23 December 2013 at 2:59 pm #

    Waw, glad that you guys are alright.
    Be safe 😀

    • Dina
      30 December 2013 at 6:44 pm #

      makacih bang arip!

  16. Timothy W Pawiro
    26 December 2013 at 12:27 am #

    Wow u really followed where the protesters go?
    I think it’s a very unique experience and also dangerous?

    Btw, Z1 really produces nice photos! 🙂

    • Dina
      30 December 2013 at 6:40 pm #

      Yup. Not very easy to find where the action is happening. Makanya cukup aman buat turis. Kalo turis, paling nyasarnya ketemu demo damai (yang malah jadi kayak karnaval). Sedangkan demo hardcore-nya sulit dicari. Jalanan banyak yang ditutup di tempat2 di mana massa berkumpul. Tapi di mana massa paling banyak berpusat dan hendak beraksi, nggak diumumkan (biasanya baru masuk tv kalo aksi udah pecah, jadi telat kalo nunggu di berita). Jadi harus nyari tanya orang Thailand. Dan biasanya turis disuruh minggir, mereka ga mau membahayakan turis. Cuman kita sama anak Thai, jadi bisa sampai depan. Yang paling bahaya kalo kaos merah vs kaos kuning. Yang itu bisa brutal.

      Thanks ya. Ini sejak pake Z1 jadi males bawa kamera, kecuali kalo mau banyak zoom-zoom (Katanya lensa zoom untuk z1 sebetulnya ada. Tapi kalo ga salah harganya lumayan, jadi untuk zoom masih ngandalin mirrorless 🙂 )

  17. Nia Sari Nastiti
    3 January 2014 at 6:20 pm #

    Hai Mbak Dina, makasih banget info tentang keadaan Bangkok. aku udah terlanjur punya tiket ke Bangkok 11-18 Januari nih, ada saran nggak buat tetep pergi atau nggak? tgl 12 rencananya mau ke Siem Reap. Makasi sblmnya Mbak..

    • Dina
      14 January 2014 at 2:52 am #

      Mbaaa… udah kejawab belum ya? Mungkin belum ya? sori kalo telat. Distuasi Bangkok Shutdown sementara ini cukup damai. Tapi mungkin aja berubah. Sulit diprediksi. Aku live twitting di @DuaRansel. Bisa ikuti update terbaru di situ mbak 🙂

    5 January 2014 at 11:19 pm #

    Hi Dina!

    Amid this turmoil, some of foreign tourists like you could still took some photos there? Cause what I see through those pics, I wondered it seemed like a happy version of chaotic. It’s funny, tho…

    One of my favorite travel articles so far. It’s different between leisure travel and adventure journalist.

    “Leave nothing but footprints. Take nothing but pictures. Kill nothing but time”

    • Dina
      14 January 2014 at 2:56 am #

      Wah kak, komennya bikin tersipu-sipu, hehe. Terima kasih ya! Sekarang juga lagi di lokasi, meninjau Bangkok Shutdown (hari ini tanggal 13 hari pertama). So far berjalan damai kecuali beberapa kasus penembakan.

  19. Monica Yessiana
    10 January 2014 at 10:35 pm #

    mantap laporan, kmrn dibangkok smp tgl 9 msh aman, wlpn mulai susah transportasi n taksi naikin harga, sempet nonton jg wkt demo di democrazy monument tp aman & dah da yg buka tenda …banyak malah…seru

    • Dina
      14 January 2014 at 2:49 am #

      pasti terus malah beli suvenir bando berkuping motif bendera yang unyu-unyu itu…. ya kan ya kan?

      • Dita
        25 February 2014 at 1:39 pm #

        Halo Mbak Dina..
        Saya Dita. Salam kenal Mbak..

        Kemarin saya lihat artikel tentang tips memilih ransel di web ini. Eh, malah makin tertarik baca2 artikel2 Mbak yang lainnya. Tulisan Mbak menarik dan bermanfaat. 🙂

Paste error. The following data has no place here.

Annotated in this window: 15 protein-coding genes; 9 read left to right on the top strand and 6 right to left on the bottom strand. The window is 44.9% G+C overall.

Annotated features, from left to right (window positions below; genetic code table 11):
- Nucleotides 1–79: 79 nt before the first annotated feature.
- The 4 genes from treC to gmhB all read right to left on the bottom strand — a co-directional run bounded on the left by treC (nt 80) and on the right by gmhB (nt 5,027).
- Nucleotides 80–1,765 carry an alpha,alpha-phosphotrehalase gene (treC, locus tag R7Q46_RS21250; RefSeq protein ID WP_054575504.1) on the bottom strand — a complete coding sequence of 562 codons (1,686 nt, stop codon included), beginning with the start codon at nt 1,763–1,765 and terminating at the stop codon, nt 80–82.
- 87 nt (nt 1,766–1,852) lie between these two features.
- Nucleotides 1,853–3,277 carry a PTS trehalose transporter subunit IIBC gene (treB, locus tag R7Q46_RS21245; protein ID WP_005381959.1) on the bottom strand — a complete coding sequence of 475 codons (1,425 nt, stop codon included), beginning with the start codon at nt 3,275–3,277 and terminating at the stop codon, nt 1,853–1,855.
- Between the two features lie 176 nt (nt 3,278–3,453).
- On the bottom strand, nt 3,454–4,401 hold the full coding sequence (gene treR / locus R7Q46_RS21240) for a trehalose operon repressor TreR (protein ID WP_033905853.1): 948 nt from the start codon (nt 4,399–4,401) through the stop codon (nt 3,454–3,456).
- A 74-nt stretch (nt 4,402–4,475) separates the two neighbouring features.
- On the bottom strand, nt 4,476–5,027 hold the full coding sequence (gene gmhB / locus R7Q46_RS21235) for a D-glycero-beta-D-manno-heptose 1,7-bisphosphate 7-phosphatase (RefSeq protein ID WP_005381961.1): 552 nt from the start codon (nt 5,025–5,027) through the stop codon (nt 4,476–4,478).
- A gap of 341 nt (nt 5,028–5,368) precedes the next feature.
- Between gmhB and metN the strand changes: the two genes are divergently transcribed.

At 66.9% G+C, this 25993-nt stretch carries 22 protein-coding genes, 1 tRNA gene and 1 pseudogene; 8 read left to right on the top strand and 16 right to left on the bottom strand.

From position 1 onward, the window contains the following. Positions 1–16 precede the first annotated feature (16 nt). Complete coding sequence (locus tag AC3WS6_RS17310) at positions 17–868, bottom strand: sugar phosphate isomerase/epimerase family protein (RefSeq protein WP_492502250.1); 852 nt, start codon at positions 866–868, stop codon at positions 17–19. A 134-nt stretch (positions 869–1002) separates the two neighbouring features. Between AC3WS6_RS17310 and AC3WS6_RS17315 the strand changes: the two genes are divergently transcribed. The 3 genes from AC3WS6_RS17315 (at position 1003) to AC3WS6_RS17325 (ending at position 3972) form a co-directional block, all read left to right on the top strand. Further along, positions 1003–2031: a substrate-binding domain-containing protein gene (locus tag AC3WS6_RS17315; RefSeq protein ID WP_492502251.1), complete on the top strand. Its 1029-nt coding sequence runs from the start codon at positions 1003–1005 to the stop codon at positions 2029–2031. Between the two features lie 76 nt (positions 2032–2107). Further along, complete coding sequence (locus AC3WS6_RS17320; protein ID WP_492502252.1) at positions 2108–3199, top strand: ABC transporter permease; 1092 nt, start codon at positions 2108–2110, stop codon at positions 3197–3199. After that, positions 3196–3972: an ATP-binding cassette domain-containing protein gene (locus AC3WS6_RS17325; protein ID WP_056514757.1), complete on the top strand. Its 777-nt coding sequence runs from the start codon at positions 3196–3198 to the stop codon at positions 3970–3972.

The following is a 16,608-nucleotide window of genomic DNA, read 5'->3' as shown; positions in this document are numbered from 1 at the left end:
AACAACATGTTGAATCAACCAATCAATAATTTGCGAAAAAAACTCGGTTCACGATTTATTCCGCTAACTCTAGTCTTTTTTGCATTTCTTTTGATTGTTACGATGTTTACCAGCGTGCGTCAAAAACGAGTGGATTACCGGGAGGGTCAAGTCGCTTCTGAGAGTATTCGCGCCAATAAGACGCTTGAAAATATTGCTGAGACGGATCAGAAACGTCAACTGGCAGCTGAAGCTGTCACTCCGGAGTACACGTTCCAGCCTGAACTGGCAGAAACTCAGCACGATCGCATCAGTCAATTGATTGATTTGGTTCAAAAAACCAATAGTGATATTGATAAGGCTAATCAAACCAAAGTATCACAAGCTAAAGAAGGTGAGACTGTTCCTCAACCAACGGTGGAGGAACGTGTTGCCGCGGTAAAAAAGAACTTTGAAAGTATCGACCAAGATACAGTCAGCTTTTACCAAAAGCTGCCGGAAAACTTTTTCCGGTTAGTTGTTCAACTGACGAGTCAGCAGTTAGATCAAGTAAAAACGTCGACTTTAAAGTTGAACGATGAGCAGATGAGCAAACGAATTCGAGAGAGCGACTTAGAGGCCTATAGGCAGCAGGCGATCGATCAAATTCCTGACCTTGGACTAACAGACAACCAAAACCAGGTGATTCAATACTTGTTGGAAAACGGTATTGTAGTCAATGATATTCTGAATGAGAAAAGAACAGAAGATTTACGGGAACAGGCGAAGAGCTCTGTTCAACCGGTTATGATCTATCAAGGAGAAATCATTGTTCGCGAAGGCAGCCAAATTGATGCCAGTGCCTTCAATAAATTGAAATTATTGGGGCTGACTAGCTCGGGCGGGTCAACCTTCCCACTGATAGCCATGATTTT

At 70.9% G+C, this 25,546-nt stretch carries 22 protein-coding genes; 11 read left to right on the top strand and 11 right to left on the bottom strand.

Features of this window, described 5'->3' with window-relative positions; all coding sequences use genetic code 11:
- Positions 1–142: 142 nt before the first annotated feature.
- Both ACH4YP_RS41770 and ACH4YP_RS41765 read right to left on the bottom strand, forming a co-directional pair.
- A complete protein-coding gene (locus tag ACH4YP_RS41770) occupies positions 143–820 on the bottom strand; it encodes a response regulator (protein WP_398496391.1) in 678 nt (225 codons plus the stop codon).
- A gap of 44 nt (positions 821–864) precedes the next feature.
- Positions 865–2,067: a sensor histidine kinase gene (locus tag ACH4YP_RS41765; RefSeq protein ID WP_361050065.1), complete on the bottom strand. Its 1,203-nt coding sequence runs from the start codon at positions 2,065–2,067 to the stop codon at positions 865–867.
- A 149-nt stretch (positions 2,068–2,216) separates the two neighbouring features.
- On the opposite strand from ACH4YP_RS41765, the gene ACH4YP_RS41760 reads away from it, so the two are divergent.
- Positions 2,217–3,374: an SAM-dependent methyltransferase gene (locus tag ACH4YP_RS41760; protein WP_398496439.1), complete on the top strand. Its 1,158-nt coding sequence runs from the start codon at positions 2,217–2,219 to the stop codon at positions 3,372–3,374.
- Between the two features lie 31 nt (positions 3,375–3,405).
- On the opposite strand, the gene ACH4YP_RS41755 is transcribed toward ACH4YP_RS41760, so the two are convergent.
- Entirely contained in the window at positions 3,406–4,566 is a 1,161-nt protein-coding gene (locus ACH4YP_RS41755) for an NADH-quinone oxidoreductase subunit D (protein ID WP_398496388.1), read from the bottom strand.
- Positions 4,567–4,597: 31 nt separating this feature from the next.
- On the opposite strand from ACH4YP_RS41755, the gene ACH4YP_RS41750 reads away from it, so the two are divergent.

Tadi saya juga lihat artikel yg Bangkok ini. Pas banget juga aku lagi di Bangkok 1 Desember tahun lalu Mbak. Tadinya mau ke Madame Tussaud Bangkok. Pas nyampe disana malah tutup semua pusat perbelanjaan. Dan gambar2 di atas me remind aku ke kejadian hari itu. 😀
        Terima kasih atas artikel2 bermanfaatnya ya Mbak 🙂 Kayaknya aku bakalan makin ‘kepo’ sama artikel2 mbak yang lain. 😀

        • Dina
          1 April 2014 at 6:21 pm #

          waaahhh, makasih mbak, senang bisa berguna dikit, hehehhehe 😀
          silakan ngepoin mba =)

  20. varih
    14 January 2014 at 3:54 pm #

    Sipppp, menantang!!!, aku dah pesen tiket akhir maret ke Bangkok, wisata adrenalin….

    • Dina
      1 April 2014 at 7:23 pm #

      gimana nih? 😀

  21. wanda saputra
    28 January 2014 at 9:15 am #

    laporan yang keren mba din ^_^
    wow..itu emang aman ya buat travelling ke bangkok pas banyak gelombang demonstran. ngeriii T_T

    • Dina
      1 April 2014 at 7:07 pm #

      kebetulan kita lumayan comfortable ama bangkok. meskipun banyak daerah baru yang dijajal pas demonya, tapi karena lumayan familiar, jadi ga terlalu kuatir, tau titik-titik amannya. pantau terus di twitter kondisinya life. terus ada teman anak bangkok juga yang bantu pantau suasana.
      yang paling penting, kita yang nyemplung harus tau apa resikonya. bukannya ga ada resiko. tapi siapkah kita menerima resiko terburuknya 🙂

  22. Indah Nuria Savitri
    23 April 2014 at 6:26 am #

    front line indeed…pasti rasanya nano-nano ya mbaaa…kebayang tegang tapi excited, plus tetap harus fully aware ..foto-fotonya seruuu… TFS 🙂

    • Dina
      23 April 2014 at 10:21 pm #

      fully aware itu penting 😉

  23. vidya
    17 May 2014 at 2:45 pm #

    Mb Dina…

    kira kira klo dari Phuket, kita bisa nyebarang ke negara mana ya? tapi range waktunya cuma seminggu

    • Dina
      5 August 2014 at 6:04 pm #

      Halo Mbak, maaf baru bisa jawab sekarang.
      Tapi eh… Aku juga belum pengalaman nyebrang dari Phuket ke nagara lain via laut. Kalo flight sih, ada macam-maca. Dari indonesia juga ada direct ke phuket.